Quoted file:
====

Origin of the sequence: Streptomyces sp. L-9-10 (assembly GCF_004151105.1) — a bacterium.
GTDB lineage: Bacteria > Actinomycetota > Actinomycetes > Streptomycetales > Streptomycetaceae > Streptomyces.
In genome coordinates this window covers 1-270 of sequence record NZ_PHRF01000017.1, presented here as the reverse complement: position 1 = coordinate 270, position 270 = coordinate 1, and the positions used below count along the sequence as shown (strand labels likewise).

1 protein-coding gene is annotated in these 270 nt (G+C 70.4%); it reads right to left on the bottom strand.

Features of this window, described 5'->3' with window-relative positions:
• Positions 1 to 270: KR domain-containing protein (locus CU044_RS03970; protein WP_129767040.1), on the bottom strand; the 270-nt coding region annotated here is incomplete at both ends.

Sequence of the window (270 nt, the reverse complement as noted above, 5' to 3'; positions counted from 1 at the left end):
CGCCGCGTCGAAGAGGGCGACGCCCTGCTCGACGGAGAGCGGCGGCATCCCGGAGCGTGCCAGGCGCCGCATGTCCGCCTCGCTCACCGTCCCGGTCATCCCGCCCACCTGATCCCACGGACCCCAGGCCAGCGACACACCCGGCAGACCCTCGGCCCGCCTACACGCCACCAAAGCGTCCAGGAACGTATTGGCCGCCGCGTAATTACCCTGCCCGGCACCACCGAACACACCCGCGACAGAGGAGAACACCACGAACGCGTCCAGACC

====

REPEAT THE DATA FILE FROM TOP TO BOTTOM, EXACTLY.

Origin of the sequence: Streptomyces sp. L-9-10 (assembly GCF_004151105.1) — a bacterium.
GTDB lineage: Bacteria > Actinomycetota > Actinomycetes > Streptomycetales > Streptomycetaceae > Streptomyces.
In genome coordinates this window covers 1-270 of sequence record NZ_PHRF01000017.1, presented here as the reverse complement: position 1 = coordinate 270, position 270 = coordinate 1, and the positions used below count along the sequence as shown (strand labels likewise).

1 protein-coding gene is annotated in these 270 nt (G+C 70.4%); it reads right to left on the bottom strand.

Features of this window, described 5'->3' with window-relative positions:
• Positions 1 to 270: KR domain-containing protein (locus CU044_RS03970; protein WP_129767040.1), on the bottom strand; the 270-nt coding region annotated here is incomplete at both ends.

Sequence of the window (270 nt, the reverse complement as noted above, 5' to 3'; positions counted from 1 at the left end):
CGCCGCGTCGAAGAGGGCGACGCCCTGCTCGACGGAGAGCGGCGGCATCCCGGAGCGTGCCAGGCGCCGCATGTCCGCCTCGCTCACCGTCCCGGTCATCCCGCCCACCTGATCCCACGGACCCCAGGCCAGCGACACACCCGGCAGACCCTCGGCCCGCCTACACGCCACCAAAGCGTCCAGGAACGTATTGGCCGCCGCGTAATTACCCTGCCCGGCACCACCGAACACACCCGCGACAGAGGAGAACACCACGAACGCGTCCAGACC